Transcriber: Gustavo Rocha Reviewer: Marssi Draw Hi everyone. Two year ago, my life changed forever. My wife Kelsey and I welcomed our daughter Lela into the world. Now, becoming a parent is an amazing experience. Your whole world changes over night. And all of your priorities change immediately. So fast that it makes it really difficult to process sometimes. Now, you also have to learn a tremendous amount about being a parent like, for example, how to dress your child. (Laughter) This was new to me. This is an actual outfit, I thought this was a good idea. And even Lela knows that it's not a good idea. (Laughter) So there is so much to learn and so much craziness all at once. And to add to the craziness, Kelsey and I both work from home, we're entrepreneurs, we run our own businesses.
So, Kelsey develops courses online for yoga teachers. I'm an author. And so, I'm working from home, Kelsey's working from home. We have an infant and we're trying to make sure that everything gets done that needs done. And life is really, really busy. And a couple of weeks into this amazing experience, when the sleep deprivation really kicked in, like around week eight, I had this thought, and it was the same thought that parents across the ages, internationally, everybody has had this thought, which is: I am never going to have free time ever again. (Laughter) Somebody said it's true. It's not exactly true, but it feels really, really true in that moment.
And this was really disconcerning to me, because one of the things that I enjoy more than anything else is learning new things. Getting curious about something and diving in and fiddling around and learning through trial and error. And eventually becoming pretty good at something. And without this free time, I didn't know how I was ever going to do that ever again. And so, I'm a big geek, I want to keep learning things, I want to keep growing. And so what I've decided to do was, go to the library, and go to the bookstore, and look at what research says about how we learn and how we learn quickly. And I read a bunch of books, I read a bunch of websites. And tried to answer this question, how long does it take to acquire a new skill? You know what I found? 10,000 hours! Anybody ever heard this? It takes 10,000 hours. If you want to learn something new, if you want to be good at it, it's going to take 10,000 hours to get there.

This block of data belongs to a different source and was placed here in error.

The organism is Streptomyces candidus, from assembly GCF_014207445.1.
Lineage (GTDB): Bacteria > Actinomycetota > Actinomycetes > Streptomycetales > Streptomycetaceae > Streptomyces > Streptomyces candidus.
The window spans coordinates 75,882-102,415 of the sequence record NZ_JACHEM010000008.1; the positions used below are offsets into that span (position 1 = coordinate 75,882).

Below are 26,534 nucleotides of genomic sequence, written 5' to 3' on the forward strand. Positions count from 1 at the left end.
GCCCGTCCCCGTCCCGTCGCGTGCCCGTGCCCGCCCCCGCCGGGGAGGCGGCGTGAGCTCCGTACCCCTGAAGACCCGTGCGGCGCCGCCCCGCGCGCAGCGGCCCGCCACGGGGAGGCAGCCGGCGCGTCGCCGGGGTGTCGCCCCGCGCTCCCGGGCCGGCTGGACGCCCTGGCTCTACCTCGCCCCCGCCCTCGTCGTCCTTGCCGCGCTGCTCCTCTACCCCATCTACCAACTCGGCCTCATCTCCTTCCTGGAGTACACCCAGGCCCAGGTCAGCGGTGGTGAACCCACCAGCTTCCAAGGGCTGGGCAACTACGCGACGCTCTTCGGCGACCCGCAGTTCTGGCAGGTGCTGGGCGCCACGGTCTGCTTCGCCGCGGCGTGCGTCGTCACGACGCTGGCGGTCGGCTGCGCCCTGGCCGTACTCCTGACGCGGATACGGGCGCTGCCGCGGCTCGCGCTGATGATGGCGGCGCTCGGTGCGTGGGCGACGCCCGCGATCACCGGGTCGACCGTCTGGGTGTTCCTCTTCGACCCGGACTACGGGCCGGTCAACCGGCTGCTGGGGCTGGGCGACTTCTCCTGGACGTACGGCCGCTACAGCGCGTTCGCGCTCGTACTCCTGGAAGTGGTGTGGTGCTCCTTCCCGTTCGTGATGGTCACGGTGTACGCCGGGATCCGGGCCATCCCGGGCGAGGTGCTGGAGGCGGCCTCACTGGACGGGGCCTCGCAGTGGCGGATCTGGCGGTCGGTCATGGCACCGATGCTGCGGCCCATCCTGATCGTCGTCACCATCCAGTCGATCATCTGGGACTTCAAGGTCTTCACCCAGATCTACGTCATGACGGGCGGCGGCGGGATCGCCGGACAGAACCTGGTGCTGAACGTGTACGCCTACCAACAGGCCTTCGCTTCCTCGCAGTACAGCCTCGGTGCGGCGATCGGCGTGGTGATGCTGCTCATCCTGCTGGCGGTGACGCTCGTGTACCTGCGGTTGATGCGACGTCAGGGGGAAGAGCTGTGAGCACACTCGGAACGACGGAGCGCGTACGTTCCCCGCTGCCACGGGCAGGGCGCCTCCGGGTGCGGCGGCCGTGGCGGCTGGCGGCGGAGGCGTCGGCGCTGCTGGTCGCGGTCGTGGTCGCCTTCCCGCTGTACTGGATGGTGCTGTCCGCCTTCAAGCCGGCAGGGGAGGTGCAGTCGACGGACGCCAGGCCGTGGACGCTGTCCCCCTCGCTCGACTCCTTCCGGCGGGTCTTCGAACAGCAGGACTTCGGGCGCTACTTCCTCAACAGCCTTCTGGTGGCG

And I read this in book after book, in website after website. And my mental experience of reading all of this stuff was like: No!! I don't have time! I don't have 10,000 hours. I am never going to be able to learn anything new. Ever again. (Laughter) But that's not true. So, 10,000 hours, just to give you a rough order of magnitude, 10,000 hours is a full-time job for five years. That's a long time. And we've all had the experience of learning something new, and it didn't take us anywhere close to that amount of time, right? So, what's up? There's something kinda funky going on here. What the research says and what we expect, and have experiences, they don't match up. And what I found, here's the wrinkle: The 10,000 hour rule came out of studies of expert-level performance.
There's a professor at Florida State University, his name is K. Anders Ericsson. He is the originator of the 10,00 hour rule. And where that came from is, he studied professional athletes, world class musicians, chess grand masters. All of this ultra competitive folks in ultra-high performing fields. And he tried to figure out how long does it take to get to the top of those kinds of fields. And what he found is, the more deliberate practice, the more time that those individuals spend practicing the elements of whatever it is that they do, the more time you spend, the better you get. And the folks at the tippy top of their fields put in around 10,000 hours of practice. Now, we were talking about the game of telephone a little bit earlier. Here's what happened: an author by the name of Malcolm Gladwell wrote a book in 2007 called "Outliers: The Story of Success", and the central piece of that book was the 10,000 hour rule.
Practice a lot, practice well, and you will do extremely well, you will reach the top of your field. So, the message, what Dr. Ericsson was actually saying is, it takes 10,000 hours to get at the top of an ultra competitive field in a very narrow subject, that's what that means. But here's what happened: ever since Outliers came out, immediately came out, reached the top of best seller lists, stayed there for three solid months. All of a sudden the 10,000 hour rule was everywhere. And a society-wide game of telephone started to be played. So this message, it takes 10,000 hours to reach the top of an ultra competitive field, became, it takes 10,000 hours to become an expert at something, which became, it takes 10,000 hours to become good at something, which became, it takes 10,000 hours to learn something.
But that last statement, it takes 10,000 hours to learn something, is not true. It's not true. So, what the research actually says -- I spent a lot of time here at the CSU library in the cognitive psychology stacks 'cause I'm a geek. And when you actually look at the studies of skill acquisition, you see over and over a graph like this. Now, researchers, whether they're studying a motor skill, something you do physically or a mental skill, they like to study things that they can time. 'Cause you can quantify that, right? So, they'll give research participants a little task, something that requires physical arrangement, or something that requires learning a little mental trick, and they'll time how long a participant takes to complete the skill. And here's what this graph says, when you start -- so when researchers gave participants a task, it took them a really long time, 'cause it was new and they were horrible.